Sometimes data just speaks for itself. But more often, its left to scientists and journalists to try and draw useful conclusions from complex observations. And so is the case with the latest data reported at the Alzheimer’s Association International Conference in Washington, D.C on two clinical-stage drug candidates. Predictably, there has been no shortage of comment (for example, here, here, here).
The first thing to remember is that the degree of anticipation, even hype, surrounding these data has much more to do with the undoubted importance of Alzheimer’s Disease as an unsolved clinical and societal crisis in the making. The data themselves were never going to make a difference, because one is a Phase 1/2 study and the other an extension study of a previously failed Phase 3. Neither could ever have provided an unequivocal positive outcome.
So the chattering revolves around whether the new data makes a future pivotal Phase 3 with an anti-amyloid antibody more or less likely to be positive. For bystanders, its fine to just wait and see since those trials are either running or have been committed to (although there is a very real risk that some of the coverage unreasonably raises hopes of helping current patients). It is for investors, and other residents of the global “biotech village”, that divining some scant thread of meaning from such data becomes a life-or-death activity.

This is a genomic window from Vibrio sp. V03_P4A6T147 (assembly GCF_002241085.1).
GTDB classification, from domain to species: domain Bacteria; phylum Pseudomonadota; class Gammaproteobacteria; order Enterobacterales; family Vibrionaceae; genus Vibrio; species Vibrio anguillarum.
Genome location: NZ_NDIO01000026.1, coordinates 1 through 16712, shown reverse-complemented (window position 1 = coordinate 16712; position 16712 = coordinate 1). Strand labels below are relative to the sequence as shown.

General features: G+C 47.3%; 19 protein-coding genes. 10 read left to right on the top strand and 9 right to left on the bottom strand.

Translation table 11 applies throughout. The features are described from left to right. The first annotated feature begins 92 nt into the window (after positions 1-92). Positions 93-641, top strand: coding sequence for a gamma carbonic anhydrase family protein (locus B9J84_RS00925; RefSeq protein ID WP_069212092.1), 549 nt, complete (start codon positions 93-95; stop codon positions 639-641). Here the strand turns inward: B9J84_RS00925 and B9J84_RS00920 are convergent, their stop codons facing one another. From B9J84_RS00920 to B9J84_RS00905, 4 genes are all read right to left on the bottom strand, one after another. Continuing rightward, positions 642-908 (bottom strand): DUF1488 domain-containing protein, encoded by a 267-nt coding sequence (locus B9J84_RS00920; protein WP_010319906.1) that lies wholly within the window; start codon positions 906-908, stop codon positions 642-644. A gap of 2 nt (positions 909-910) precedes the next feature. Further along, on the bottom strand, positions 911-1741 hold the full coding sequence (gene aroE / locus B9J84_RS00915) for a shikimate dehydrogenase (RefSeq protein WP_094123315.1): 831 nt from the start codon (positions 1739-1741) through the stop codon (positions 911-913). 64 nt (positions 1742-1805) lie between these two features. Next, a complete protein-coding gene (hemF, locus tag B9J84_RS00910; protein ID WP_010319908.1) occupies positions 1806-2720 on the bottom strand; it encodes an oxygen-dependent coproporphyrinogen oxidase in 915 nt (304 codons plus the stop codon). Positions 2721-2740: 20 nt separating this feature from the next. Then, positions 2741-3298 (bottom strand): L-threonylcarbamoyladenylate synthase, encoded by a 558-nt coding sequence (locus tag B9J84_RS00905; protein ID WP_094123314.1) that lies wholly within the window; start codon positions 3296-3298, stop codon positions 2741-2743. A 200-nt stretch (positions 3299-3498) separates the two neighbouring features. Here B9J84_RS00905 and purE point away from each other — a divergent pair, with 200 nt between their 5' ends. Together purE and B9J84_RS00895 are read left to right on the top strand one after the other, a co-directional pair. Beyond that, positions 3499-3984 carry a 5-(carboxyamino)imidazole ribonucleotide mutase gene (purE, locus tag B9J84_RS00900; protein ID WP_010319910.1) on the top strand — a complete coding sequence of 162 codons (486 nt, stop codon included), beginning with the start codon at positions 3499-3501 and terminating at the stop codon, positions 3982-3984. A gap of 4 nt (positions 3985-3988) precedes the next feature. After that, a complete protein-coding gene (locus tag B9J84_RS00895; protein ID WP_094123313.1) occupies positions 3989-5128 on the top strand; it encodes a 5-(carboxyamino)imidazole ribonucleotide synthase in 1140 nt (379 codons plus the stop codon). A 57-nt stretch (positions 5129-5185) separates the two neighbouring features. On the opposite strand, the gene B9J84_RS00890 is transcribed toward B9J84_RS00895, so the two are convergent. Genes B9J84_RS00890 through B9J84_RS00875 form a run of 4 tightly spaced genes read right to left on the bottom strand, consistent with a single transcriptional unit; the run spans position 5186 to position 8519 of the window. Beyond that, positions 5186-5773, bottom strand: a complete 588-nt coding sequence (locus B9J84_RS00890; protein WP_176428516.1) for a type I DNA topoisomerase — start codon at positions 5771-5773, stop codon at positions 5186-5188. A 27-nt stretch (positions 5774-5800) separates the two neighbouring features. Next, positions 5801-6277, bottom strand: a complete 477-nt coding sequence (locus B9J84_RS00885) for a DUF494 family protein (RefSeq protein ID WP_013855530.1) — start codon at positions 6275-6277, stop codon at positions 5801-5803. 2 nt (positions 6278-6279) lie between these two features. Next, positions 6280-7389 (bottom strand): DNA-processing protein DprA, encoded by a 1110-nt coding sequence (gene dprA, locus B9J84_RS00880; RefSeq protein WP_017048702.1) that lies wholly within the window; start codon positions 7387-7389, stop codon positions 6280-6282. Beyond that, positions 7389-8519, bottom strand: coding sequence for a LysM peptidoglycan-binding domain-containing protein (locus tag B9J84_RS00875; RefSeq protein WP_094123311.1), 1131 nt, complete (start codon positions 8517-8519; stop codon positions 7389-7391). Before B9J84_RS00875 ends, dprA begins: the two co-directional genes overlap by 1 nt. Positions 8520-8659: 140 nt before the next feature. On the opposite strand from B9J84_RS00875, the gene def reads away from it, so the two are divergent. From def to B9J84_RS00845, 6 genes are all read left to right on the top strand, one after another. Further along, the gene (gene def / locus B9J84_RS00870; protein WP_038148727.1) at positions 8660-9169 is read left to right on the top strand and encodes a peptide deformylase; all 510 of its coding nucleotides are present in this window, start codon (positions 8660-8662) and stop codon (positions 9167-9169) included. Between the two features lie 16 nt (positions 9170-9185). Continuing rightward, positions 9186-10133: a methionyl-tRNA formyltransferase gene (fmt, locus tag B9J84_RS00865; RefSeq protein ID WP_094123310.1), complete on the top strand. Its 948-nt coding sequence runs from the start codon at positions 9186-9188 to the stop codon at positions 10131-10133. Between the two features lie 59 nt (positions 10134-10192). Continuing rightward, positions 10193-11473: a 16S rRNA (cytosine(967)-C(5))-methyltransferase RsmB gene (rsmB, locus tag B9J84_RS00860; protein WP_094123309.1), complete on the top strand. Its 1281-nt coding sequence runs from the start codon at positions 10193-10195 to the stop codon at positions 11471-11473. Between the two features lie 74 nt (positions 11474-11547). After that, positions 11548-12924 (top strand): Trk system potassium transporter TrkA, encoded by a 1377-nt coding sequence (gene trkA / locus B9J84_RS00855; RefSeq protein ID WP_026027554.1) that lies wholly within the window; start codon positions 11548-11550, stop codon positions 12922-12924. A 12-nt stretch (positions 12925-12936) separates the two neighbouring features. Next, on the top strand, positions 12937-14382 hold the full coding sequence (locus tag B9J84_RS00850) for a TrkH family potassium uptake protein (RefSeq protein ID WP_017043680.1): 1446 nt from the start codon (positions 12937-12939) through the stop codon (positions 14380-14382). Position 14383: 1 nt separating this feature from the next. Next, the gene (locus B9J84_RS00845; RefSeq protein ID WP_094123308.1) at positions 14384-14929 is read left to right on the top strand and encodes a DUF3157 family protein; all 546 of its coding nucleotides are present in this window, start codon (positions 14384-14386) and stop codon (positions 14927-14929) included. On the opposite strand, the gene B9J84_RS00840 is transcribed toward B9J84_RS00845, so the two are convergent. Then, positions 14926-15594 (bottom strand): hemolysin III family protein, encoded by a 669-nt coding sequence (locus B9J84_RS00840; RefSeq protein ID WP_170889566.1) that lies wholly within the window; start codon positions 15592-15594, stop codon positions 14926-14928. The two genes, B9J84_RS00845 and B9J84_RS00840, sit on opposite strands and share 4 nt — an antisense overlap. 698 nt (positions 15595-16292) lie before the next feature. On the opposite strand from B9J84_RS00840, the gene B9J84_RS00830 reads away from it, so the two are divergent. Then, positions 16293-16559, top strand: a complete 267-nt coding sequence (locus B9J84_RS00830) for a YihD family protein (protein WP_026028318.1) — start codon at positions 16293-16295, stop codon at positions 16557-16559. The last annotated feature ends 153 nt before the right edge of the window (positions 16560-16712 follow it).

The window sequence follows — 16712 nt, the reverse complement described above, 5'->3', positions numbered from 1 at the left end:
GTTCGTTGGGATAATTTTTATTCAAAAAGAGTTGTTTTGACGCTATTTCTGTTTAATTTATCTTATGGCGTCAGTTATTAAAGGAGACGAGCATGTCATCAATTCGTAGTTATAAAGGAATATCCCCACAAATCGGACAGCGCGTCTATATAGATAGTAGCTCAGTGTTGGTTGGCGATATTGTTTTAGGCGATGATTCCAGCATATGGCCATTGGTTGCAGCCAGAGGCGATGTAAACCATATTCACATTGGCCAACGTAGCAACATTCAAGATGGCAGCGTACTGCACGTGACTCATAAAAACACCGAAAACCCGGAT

But how you interpret this data probably depends on your original starting position.
For those who felt the anti-amyloid drug candidates were “promising”, the new data is broadly seen as slightly disappointing, though by no means a knock-out blow (although, as I have already noted its unclear what, if anything, could every convince the most ardent acolytes of the “amyloid hypothesis” that these drugs could never work). Judging by the decline in $BIIB share price (down 3-4% in immediate response to the data), many investors fell into this camp.
Ironically, for those who felt the previous extensive failures with anti-amyloid candidates in the clinic had already sealed the coffin for this approach (and I have very publicly put myself in that camp), this data seems somewhat more encouraging. For sure, the data have notched down expectations particularly for aducanumab (Biogen’s candidate), but the hype that surrounded the data released in March was entirely excessive given the size of the study set against the previous record of anti-amyloid agents in larger studies. So a degree of disappointment was necessary and expected.
However, the bottom-line is that the new data strengthens the belief that the groups treated with anti-amyloid had slower cognitive decline than the people treated with placebo in both the Biogen and Lilly studies.
Read that last sentence again. Its worded very carefully. Many main-stream journalists have translated that sentence to mean “the new data strengthen the belief that treating people with anti-amyloid slows cognitive decline”. But that is an extrapolation. It assumes that the difference between the groups is due to the drug treatment.